June 15, 2018

"Early marriage puts a stop to a girl’s education - we need laws that protect underage girls"

Umair Asif is arguing for an end to child marriage in Pakistan

Photo credit: Umair Rana

Umair Asif

Global Youth Ambassador from Pakistan

A youth-led organisation in Pakistan is working hard to change opinions and laws around child marriage and to encourage girls to stay in school.

Child marriage has long been a barrier to girls' education. Early marriage puts a stop to a girl’s education, as societal pressure doesn’t allow her to attend school once married. 

In addition, her life suddenly shifts from playing and studying to married life responsibilities. 

Research has shown a straight connection between early marriages and low levels of education. According to UNICEF, 21% of Pakistani girls marry before the age of 18 and 3% marry before age 15 .

In 2012 and 2013, 53.7% of married girls between 15 and 19 had never been to school. 

Alif Ailaan Education campaign highlighted that the school enrolment rate for girls is 54% for primary, 21% for middle level and 13% for secondary level, which is a serious concern.

We need new laws that protect underage girls from getting married. In addition we need to implement and uphold existing laws. For example, Pakistan has article 25-A (Right to Education Act) in the constitution, which gives right of education to all girls between ages five and 16.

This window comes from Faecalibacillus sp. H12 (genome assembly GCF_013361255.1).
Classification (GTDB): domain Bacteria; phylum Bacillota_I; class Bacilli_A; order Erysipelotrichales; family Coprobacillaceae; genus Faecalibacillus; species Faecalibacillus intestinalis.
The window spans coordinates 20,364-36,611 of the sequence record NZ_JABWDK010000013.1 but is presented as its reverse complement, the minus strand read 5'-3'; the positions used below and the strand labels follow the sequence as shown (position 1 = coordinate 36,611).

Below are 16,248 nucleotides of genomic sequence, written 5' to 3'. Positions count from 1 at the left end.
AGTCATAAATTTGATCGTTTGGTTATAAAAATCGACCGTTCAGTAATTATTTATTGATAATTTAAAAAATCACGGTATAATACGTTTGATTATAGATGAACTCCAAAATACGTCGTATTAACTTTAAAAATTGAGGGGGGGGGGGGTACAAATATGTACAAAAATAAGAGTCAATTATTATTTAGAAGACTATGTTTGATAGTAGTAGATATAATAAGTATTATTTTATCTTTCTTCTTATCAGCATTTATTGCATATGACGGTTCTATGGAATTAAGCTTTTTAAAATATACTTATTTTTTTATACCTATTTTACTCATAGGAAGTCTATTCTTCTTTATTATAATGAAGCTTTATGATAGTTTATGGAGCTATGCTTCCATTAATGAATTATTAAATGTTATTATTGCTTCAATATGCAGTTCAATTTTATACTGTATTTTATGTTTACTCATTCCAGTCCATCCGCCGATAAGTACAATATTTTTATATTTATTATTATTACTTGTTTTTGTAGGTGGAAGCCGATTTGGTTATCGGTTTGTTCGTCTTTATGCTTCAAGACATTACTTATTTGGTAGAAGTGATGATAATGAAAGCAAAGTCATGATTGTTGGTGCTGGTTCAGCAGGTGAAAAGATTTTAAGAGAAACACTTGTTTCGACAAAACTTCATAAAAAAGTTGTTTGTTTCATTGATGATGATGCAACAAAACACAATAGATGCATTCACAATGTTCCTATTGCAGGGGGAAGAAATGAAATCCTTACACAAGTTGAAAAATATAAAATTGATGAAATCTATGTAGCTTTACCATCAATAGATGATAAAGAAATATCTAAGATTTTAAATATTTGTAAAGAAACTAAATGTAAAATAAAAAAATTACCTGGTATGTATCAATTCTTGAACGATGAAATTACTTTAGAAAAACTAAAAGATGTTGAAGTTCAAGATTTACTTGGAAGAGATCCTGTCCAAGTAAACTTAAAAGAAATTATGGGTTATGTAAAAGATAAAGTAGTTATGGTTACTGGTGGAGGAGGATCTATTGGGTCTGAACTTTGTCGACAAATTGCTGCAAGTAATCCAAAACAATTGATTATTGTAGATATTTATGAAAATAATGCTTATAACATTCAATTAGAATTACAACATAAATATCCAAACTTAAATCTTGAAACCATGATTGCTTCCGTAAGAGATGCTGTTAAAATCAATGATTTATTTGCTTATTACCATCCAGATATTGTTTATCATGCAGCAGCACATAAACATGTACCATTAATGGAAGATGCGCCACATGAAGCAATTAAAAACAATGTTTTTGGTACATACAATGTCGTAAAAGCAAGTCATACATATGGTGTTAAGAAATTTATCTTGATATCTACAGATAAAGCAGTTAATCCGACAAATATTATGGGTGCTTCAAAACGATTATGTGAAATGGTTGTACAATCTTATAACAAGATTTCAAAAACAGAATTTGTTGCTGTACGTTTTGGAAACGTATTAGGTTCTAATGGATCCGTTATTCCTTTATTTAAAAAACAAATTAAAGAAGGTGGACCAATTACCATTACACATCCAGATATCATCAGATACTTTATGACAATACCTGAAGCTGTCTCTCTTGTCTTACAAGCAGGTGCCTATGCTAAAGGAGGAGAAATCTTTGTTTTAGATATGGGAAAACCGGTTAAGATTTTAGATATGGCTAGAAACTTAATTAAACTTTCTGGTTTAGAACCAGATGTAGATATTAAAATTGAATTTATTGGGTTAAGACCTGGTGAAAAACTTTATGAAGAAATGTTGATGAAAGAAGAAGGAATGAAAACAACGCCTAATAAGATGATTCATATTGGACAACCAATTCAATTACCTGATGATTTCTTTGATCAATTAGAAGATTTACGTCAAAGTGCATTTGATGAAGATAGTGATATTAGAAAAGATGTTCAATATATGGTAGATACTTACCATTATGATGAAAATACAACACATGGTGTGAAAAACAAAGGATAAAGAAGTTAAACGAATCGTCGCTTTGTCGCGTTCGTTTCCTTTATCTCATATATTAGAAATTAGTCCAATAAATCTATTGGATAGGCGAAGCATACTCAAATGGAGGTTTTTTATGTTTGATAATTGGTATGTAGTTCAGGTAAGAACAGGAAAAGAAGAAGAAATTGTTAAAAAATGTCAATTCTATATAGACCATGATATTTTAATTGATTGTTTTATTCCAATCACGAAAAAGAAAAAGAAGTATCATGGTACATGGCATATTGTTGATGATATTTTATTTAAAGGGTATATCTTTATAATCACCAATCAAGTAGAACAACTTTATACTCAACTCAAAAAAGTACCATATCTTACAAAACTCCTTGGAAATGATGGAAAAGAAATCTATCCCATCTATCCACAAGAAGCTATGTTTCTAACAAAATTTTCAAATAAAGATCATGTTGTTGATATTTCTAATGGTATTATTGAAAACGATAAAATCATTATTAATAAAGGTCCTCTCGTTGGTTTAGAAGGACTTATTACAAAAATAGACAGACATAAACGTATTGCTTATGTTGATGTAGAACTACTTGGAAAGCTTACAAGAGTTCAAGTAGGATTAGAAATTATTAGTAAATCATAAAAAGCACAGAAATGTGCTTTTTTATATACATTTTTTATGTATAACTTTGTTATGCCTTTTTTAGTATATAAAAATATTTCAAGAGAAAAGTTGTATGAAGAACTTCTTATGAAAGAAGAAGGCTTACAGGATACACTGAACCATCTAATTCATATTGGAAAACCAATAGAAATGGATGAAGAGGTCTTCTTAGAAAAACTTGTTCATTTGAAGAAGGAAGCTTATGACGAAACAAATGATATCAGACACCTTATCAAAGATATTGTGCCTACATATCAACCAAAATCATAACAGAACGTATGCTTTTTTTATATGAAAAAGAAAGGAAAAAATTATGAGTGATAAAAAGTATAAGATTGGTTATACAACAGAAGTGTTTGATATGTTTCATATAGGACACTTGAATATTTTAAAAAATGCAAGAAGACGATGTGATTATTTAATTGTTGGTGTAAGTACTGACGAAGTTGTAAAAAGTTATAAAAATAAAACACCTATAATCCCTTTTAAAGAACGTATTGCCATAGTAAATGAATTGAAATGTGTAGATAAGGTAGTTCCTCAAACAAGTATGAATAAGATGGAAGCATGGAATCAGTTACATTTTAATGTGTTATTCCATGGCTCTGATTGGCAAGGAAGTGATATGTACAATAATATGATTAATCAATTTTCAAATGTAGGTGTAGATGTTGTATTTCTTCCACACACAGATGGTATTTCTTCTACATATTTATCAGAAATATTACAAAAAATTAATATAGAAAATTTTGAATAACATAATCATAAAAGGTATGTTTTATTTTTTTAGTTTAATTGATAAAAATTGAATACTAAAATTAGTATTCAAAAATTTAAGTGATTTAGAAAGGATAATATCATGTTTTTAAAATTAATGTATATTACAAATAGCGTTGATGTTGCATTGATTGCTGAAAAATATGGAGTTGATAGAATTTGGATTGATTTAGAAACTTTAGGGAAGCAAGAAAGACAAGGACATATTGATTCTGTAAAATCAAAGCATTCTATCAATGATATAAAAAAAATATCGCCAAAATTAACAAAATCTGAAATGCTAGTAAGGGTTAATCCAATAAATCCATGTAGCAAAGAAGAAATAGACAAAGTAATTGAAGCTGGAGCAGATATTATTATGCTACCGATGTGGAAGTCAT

However, implementation of this law is unclear because the Punjab Parliament is still struggling with the development of "rules of business’ which are essential for further development. Implementation of article 25-A could help girls complete school education.

Similarly, the Punjab Province has an existing law on child marriage, which is not supported sufficiently. Currently the minimum age of marriage (16 years) for a girl is still debatable because of religious constraints. 

A child marriage forum held by Kafka Welfare Organization and Alif Ailaan Education

Photo credit: Umair Rana

If we strictly apply this law and increase the minimum age of marriage for girls from 16 to 18, we would be able to ensure retention in girls' education, especially at middle and secondary levels. 

In 2010, I founded Kafka Welfare Organization (KWO), a youth-led organisation that works for the development and the empowerment of socially disadvantaged and vulnerable communities in Pakistan. We also work to address violence against women and gender-based discrimination. 

We have been focusing on peace, right to education and child marriage projects. We have organised three National Youth Peace Summits in Pakistan to involve youth in the decision-making process.

In 2013 myself and fellow Global Youth Ambassadors Iram Asif and Ali Asif worked together with KWO to campaign for a modification of the existing law. 

We wanted to increase the severity of the punishments and also increase the minimum age for marriage. We also wanted to support retention and prevent dropout in girls' education. 

As a combined voice with all stakeholders, we successfully engaged parliamentarians and the law was modified last year. But still we have a long way to go.

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